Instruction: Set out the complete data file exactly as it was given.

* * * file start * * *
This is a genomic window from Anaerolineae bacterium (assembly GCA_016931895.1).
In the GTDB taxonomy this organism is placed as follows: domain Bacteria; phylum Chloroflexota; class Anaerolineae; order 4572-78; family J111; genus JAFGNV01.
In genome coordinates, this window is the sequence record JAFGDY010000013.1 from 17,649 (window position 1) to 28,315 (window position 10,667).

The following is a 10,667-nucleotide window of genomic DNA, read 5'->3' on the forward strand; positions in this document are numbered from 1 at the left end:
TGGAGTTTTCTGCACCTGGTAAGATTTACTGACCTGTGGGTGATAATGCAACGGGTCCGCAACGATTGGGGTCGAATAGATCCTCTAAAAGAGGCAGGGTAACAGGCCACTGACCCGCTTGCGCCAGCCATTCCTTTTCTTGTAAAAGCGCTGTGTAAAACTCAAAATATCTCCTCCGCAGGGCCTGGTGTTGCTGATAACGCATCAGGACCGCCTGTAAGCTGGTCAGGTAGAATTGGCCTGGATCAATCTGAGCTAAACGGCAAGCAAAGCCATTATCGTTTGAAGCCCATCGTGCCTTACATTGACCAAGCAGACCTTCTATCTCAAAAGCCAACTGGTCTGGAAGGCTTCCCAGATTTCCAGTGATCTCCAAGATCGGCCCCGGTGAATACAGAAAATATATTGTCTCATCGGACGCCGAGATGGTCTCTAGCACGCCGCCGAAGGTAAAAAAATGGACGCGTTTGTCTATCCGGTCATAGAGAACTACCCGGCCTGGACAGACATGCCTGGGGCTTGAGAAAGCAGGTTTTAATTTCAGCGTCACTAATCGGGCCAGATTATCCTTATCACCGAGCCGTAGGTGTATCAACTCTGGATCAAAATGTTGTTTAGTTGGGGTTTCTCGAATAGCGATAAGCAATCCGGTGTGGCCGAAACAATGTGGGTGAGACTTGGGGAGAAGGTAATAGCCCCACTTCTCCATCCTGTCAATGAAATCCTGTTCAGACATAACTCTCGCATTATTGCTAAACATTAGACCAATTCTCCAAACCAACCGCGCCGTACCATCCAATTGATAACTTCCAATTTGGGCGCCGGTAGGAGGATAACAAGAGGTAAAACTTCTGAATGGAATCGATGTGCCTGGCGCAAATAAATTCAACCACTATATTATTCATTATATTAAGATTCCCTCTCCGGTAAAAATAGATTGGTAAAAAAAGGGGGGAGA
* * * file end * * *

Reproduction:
This is a genomic window from Anaerolineae bacterium (assembly GCA_016931895.1).
In the GTDB taxonomy this organism is placed as follows: domain Bacteria; phylum Chloroflexota; class Anaerolineae; order 4572-78; family J111; genus JAFGNV01.
In genome coordinates, this window is the sequence record JAFGDY010000013.1 from 17,649 (window position 1) to 28,315 (window position 10,667).

The following is a 10,667-nucleotide window of genomic DNA, read 5'->3' on the forward strand; positions in this document are numbered from 1 at the left end:
TGGAGTTTTCTGCACCTGGTAAGATTTACTGACCTGTGGGTGATAATGCAACGGGTCCGCAACGATTGGGGTCGAATAGATCCTCTAAAAGAGGCAGGGTAACAGGCCACTGACCCGCTTGCGCCAGCCATTCCTTTTCTTGTAAAAGCGCTGTGTAAAACTCAAAATATCTCCTCCGCAGGGCCTGGTGTTGCTGATAACGCATCAGGACCGCCTGTAAGCTGGTCAGGTAGAATTGGCCTGGATCAATCTGAGCTAAACGGCAAGCAAAGCCATTATCGTTTGAAGCCCATCGTGCCTTACATTGACCAAGCAGACCTTCTATCTCAAAAGCCAACTGGTCTGGAAGGCTTCCCAGATTTCCAGTGATCTCCAAGATCGGCCCCGGTGAATACAGAAAATATATTGTCTCATCGGACGCCGAGATGGTCTCTAGCACGCCGCCGAAGGTAAAAAAATGGACGCGTTTGTCTATCCGGTCATAGAGAACTACCCGGCCTGGACAGACATGCCTGGGGCTTGAGAAAGCAGGTTTTAATTTCAGCGTCACTAATCGGGCCAGATTATCCTTATCACCGAGCCGTAGGTGTATCAACTCTGGATCAAAATGTTGTTTAGTTGGGGTTTCTCGAATAGCGATAAGCAATCCGGTGTGGCCGAAACAATGTGGGTGAGACTTGGGGAGAAGGTAATAGCCCCACTTCTCCATCCTGTCAATGAAATCCTGTTCAGACATAACTCTCGCATTATTGCTAAACATTAGACCAATTCTCCAAACCAACCGCGCCGTACCATCCAATTGATAACTTCCAATTTGGGCGCCGGTAGGAGGATAACAAGAGGTAAAACTTCTGAATGGAATCGATGTGCCTGGCGCAAATAAATTCAACCACTATATTATTCATTATATTAAGATTCCCTCTCCGGTAAAAATAGATTGGTAAAAAAAGGGGGGAGA